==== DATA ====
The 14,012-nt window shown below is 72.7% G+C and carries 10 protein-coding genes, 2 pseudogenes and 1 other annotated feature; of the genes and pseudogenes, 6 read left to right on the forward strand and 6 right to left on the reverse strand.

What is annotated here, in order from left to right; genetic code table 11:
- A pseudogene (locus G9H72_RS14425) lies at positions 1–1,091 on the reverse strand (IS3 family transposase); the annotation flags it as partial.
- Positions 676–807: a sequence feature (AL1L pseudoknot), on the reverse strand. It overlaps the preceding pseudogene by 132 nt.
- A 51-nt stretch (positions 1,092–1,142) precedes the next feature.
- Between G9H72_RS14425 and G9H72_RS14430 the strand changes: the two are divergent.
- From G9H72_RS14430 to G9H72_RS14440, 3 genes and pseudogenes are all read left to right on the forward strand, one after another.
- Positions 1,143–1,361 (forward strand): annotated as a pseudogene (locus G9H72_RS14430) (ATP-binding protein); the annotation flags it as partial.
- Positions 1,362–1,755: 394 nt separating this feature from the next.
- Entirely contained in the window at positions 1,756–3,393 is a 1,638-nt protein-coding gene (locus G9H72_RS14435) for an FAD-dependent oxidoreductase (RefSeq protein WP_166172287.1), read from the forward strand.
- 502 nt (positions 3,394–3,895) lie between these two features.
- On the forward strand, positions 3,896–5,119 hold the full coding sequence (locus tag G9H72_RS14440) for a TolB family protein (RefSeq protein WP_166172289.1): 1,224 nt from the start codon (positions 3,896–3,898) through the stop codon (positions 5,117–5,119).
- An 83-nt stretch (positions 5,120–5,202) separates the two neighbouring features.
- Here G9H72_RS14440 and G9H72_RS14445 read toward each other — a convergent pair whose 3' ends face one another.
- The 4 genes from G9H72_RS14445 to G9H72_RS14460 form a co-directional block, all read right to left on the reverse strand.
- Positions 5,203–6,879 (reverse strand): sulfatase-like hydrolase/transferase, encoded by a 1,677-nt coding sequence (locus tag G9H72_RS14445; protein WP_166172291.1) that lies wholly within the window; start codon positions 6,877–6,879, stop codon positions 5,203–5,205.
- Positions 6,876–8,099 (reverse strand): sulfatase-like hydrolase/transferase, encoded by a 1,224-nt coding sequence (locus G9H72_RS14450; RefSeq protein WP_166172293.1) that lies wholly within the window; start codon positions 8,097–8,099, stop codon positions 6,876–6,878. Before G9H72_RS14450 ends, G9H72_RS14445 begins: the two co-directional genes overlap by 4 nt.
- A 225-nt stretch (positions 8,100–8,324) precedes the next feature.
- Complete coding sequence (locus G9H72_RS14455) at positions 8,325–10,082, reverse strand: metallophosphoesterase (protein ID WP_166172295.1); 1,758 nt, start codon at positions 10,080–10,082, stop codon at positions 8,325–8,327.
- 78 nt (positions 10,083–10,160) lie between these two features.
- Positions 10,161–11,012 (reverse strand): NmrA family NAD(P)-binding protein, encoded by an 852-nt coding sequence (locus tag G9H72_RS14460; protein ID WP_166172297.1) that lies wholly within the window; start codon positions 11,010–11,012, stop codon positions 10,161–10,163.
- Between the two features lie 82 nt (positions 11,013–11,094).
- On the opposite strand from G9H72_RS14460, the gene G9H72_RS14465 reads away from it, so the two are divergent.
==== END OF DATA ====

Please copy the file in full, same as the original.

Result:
The 14,012-nt window shown below is 72.7% G+C and carries 10 protein-coding genes, 2 pseudogenes and 1 other annotated feature; of the genes and pseudogenes, 6 read left to right on the forward strand and 6 right to left on the reverse strand.

What is annotated here, in order from left to right; genetic code table 11:
- A pseudogene (locus G9H72_RS14425) lies at positions 1–1,091 on the reverse strand (IS3 family transposase); the annotation flags it as partial.
- Positions 676–807: a sequence feature (AL1L pseudoknot), on the reverse strand. It overlaps the preceding pseudogene by 132 nt.
- A 51-nt stretch (positions 1,092–1,142) precedes the next feature.
- Between G9H72_RS14425 and G9H72_RS14430 the strand changes: the two are divergent.
- From G9H72_RS14430 to G9H72_RS14440, 3 genes and pseudogenes are all read left to right on the forward strand, one after another.
- Positions 1,143–1,361 (forward strand): annotated as a pseudogene (locus G9H72_RS14430) (ATP-binding protein); the annotation flags it as partial.
- Positions 1,362–1,755: 394 nt separating this feature from the next.
- Entirely contained in the window at positions 1,756–3,393 is a 1,638-nt protein-coding gene (locus G9H72_RS14435) for an FAD-dependent oxidoreductase (RefSeq protein WP_166172287.1), read from the forward strand.
- 502 nt (positions 3,394–3,895) lie between these two features.
- On the forward strand, positions 3,896–5,119 hold the full coding sequence (locus tag G9H72_RS14440) for a TolB family protein (RefSeq protein WP_166172289.1): 1,224 nt from the start codon (positions 3,896–3,898) through the stop codon (positions 5,117–5,119).
- An 83-nt stretch (positions 5,120–5,202) separates the two neighbouring features.
- Here G9H72_RS14440 and G9H72_RS14445 read toward each other — a convergent pair whose 3' ends face one another.
- The 4 genes from G9H72_RS14445 to G9H72_RS14460 form a co-directional block, all read right to left on the reverse strand.
- Positions 5,203–6,879 (reverse strand): sulfatase-like hydrolase/transferase, encoded by a 1,677-nt coding sequence (locus tag G9H72_RS14445; protein WP_166172291.1) that lies wholly within the window; start codon positions 6,877–6,879, stop codon positions 5,203–5,205.
- Positions 6,876–8,099 (reverse strand): sulfatase-like hydrolase/transferase, encoded by a 1,224-nt coding sequence (locus G9H72_RS14450; RefSeq protein WP_166172293.1) that lies wholly within the window; start codon positions 8,097–8,099, stop codon positions 6,876–6,878. Before G9H72_RS14450 ends, G9H72_RS14445 begins: the two co-directional genes overlap by 4 nt.
- A 225-nt stretch (positions 8,100–8,324) precedes the next feature.
- Complete coding sequence (locus G9H72_RS14455) at positions 8,325–10,082, reverse strand: metallophosphoesterase (protein ID WP_166172295.1); 1,758 nt, start codon at positions 10,080–10,082, stop codon at positions 8,325–8,327.
- 78 nt (positions 10,083–10,160) lie between these two features.
- Positions 10,161–11,012 (reverse strand): NmrA family NAD(P)-binding protein, encoded by an 852-nt coding sequence (locus tag G9H72_RS14460; protein ID WP_166172297.1) that lies wholly within the window; start codon positions 11,010–11,012, stop codon positions 10,161–10,163.
- Between the two features lie 82 nt (positions 11,013–11,094).
- On the opposite strand from G9H72_RS14460, the gene G9H72_RS14465 reads away from it, so the two are divergent.